The Dark Side of Dating
It’s crazy to think that someone you like so much could be bad for you. But here’s why feelings (especially love) can be confusing.
Brittny Henderson was in 10th grade when she started going out with Max*, a senior who was a starting running back on the football team. He was her first real boyfriend, and she was psyched. “It was amazing to like someone and have him like me back,” she remembers. “I had butterflies when he was around.”
For the first few months, Brittny and Max did all the normal couple stuff—Max even walked Brittny to her classes. It felt sweet and special.
Then something began to shift. Max started telling Brittny that her friends were a bad influence and that his friends couldn’t believe he was slumming it by being with her. That really hurt.
But it got weirder. Suddenly, Max needed to be in constant contact with Brittny. He’d drive her home from school, go to football practice, then head back to her house. After he left, he’d call her while he was driving home, and they’d talk until they went to sleep.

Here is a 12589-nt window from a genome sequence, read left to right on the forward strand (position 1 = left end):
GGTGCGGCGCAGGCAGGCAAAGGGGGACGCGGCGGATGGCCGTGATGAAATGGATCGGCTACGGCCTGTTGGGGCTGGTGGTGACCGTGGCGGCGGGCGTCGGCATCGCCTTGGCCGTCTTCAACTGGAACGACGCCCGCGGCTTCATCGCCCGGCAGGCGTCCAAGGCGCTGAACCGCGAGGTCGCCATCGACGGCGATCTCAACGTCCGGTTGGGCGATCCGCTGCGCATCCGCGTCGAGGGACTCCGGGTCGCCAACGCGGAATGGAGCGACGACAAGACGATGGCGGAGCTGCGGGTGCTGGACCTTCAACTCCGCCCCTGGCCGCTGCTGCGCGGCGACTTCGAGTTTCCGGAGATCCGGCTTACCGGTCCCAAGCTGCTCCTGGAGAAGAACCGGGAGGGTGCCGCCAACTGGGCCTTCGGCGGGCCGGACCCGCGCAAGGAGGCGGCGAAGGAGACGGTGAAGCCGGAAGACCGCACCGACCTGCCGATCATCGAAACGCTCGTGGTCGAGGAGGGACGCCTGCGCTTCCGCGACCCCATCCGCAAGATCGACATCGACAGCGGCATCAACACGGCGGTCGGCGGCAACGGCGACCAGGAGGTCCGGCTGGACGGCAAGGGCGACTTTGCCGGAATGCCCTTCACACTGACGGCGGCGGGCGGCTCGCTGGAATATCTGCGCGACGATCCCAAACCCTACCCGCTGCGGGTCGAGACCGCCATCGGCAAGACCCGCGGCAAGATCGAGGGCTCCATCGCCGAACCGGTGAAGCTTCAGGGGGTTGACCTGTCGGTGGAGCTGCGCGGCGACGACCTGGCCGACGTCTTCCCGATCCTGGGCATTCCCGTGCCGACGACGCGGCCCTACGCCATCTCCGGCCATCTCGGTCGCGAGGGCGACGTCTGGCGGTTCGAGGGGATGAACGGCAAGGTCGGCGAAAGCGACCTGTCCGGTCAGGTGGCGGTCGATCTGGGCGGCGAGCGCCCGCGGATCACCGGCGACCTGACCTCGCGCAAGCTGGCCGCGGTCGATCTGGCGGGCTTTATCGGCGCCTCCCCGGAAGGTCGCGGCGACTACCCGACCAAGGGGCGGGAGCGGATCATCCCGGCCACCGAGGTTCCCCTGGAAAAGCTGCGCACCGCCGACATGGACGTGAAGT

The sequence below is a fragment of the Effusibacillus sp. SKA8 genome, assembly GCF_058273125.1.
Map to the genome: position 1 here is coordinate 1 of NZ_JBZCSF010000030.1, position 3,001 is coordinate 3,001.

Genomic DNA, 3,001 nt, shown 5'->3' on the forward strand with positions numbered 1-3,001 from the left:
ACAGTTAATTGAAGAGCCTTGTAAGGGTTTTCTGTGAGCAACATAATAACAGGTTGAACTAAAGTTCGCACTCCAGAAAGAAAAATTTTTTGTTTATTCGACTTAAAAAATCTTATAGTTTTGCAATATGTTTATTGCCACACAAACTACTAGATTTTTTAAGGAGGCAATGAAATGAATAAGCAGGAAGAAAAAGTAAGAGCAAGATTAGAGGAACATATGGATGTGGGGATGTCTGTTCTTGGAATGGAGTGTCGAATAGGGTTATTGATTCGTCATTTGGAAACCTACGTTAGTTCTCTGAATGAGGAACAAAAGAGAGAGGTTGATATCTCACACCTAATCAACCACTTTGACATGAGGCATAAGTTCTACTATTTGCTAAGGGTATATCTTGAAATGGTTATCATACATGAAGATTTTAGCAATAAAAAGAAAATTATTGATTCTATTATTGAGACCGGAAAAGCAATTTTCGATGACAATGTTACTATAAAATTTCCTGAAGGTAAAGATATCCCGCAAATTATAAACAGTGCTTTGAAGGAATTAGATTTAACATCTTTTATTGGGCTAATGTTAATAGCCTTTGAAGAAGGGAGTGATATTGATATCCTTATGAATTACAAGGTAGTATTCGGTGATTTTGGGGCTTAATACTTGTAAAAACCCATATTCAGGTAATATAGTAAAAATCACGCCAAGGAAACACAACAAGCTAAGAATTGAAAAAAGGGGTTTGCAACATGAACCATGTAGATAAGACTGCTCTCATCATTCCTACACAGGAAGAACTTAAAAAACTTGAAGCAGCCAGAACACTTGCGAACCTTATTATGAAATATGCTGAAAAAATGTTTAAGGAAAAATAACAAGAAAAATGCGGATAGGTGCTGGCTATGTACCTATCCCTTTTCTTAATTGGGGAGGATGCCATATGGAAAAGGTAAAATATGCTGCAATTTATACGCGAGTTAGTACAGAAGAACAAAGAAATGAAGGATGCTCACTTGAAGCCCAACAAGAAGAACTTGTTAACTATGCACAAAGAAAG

One night, Brittny woke up to the sound of Max screaming into her phone. She had fallen asleep, and he was absolutely furious.
Max’s outburst confused Brittny, but she didn’t understand that she and Max were starting down a dangerous road.
Although she would never have described it this way at the time, their relationship had become abusive.
Brittny isn’t unique. Whether it happens in a serious boyfriend/girlfriend situation or with a girl or guy who is just a casual hookup, dating abuse is a serious problem. Every year, as many as one in three teens experience some kind of verbal, physical, emotional, or sexual abuse from someone they’re dating.
And in a recent national survey, one in 10 teens reported being hit or otherwise physically hurt on purpose by a boyfriend or girlfriend.
But you don’t need to have a black eye to be abused. “Dating abuse is when someone repeatedly tries to overpower and control their girlfriend’s or boyfriend’s life,” says Casey Corcoran, from Futures Without Violence, a nonprofit organization working to end violence against women, children, and families.